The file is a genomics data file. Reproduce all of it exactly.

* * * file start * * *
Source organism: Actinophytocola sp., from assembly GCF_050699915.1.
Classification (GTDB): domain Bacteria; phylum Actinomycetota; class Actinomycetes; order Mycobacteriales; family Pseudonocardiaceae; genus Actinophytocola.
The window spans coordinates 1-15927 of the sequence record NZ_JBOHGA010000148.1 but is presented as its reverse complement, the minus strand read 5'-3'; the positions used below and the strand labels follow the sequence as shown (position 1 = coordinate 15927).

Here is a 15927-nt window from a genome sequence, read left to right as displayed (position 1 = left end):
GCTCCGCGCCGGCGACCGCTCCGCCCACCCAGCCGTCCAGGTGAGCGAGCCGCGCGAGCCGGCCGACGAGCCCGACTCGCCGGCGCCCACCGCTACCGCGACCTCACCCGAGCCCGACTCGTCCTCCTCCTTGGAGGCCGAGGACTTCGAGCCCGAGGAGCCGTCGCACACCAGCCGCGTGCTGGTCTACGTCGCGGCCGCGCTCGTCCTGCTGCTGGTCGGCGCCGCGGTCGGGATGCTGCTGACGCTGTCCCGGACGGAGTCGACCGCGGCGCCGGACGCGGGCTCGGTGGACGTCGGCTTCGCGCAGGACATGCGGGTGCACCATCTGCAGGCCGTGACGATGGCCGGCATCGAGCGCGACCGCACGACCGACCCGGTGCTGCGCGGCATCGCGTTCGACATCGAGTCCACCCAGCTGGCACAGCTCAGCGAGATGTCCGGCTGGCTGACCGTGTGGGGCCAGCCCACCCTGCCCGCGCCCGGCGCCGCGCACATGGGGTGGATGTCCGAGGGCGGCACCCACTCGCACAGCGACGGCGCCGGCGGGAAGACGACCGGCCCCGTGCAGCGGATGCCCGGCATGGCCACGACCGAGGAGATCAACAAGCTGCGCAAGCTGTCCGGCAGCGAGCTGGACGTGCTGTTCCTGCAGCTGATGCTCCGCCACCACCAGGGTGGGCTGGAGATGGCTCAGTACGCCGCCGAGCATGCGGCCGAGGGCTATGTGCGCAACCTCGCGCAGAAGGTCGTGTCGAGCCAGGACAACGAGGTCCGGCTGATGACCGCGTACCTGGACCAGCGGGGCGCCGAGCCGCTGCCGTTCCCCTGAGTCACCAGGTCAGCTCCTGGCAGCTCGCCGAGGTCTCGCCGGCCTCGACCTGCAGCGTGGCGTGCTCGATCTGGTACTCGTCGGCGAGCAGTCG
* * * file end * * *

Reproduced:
Source organism: Actinophytocola sp., from assembly GCF_050699915.1.
Classification (GTDB): domain Bacteria; phylum Actinomycetota; class Actinomycetes; order Mycobacteriales; family Pseudonocardiaceae; genus Actinophytocola.
The window spans coordinates 1-15927 of the sequence record NZ_JBOHGA010000148.1 but is presented as its reverse complement, the minus strand read 5'-3'; the positions used below and the strand labels follow the sequence as shown (position 1 = coordinate 15927).

Here is a 15927-nt window from a genome sequence, read left to right as displayed (position 1 = left end):
GCTCCGCGCCGGCGACCGCTCCGCCCACCCAGCCGTCCAGGTGAGCGAGCCGCGCGAGCCGGCCGACGAGCCCGACTCGCCGGCGCCCACCGCTACCGCGACCTCACCCGAGCCCGACTCGTCCTCCTCCTTGGAGGCCGAGGACTTCGAGCCCGAGGAGCCGTCGCACACCAGCCGCGTGCTGGTCTACGTCGCGGCCGCGCTCGTCCTGCTGCTGGTCGGCGCCGCGGTCGGGATGCTGCTGACGCTGTCCCGGACGGAGTCGACCGCGGCGCCGGACGCGGGCTCGGTGGACGTCGGCTTCGCGCAGGACATGCGGGTGCACCATCTGCAGGCCGTGACGATGGCCGGCATCGAGCGCGACCGCACGACCGACCCGGTGCTGCGCGGCATCGCGTTCGACATCGAGTCCACCCAGCTGGCACAGCTCAGCGAGATGTCCGGCTGGCTGACCGTGTGGGGCCAGCCCACCCTGCCCGCGCCCGGCGCCGCGCACATGGGGTGGATGTCCGAGGGCGGCACCCACTCGCACAGCGACGGCGCCGGCGGGAAGACGACCGGCCCCGTGCAGCGGATGCCCGGCATGGCCACGACCGAGGAGATCAACAAGCTGCGCAAGCTGTCCGGCAGCGAGCTGGACGTGCTGTTCCTGCAGCTGATGCTCCGCCACCACCAGGGTGGGCTGGAGATGGCTCAGTACGCCGCCGAGCATGCGGCCGAGGGCTATGTGCGCAACCTCGCGCAGAAGGTCGTGTCGAGCCAGGACAACGAGGTCCGGCTGATGACCGCGTACCTGGACCAGCGGGGCGCCGAGCCGCTGCCGTTCCCCTGAGTCACCAGGTCAGCTCCTGGCAGCTCGCCGAGGTCTCGCCGGCCTCGACCTGCAGCGTGGCGTGCTCGATCTGGTACTCGTCGGCGAGCAGTCG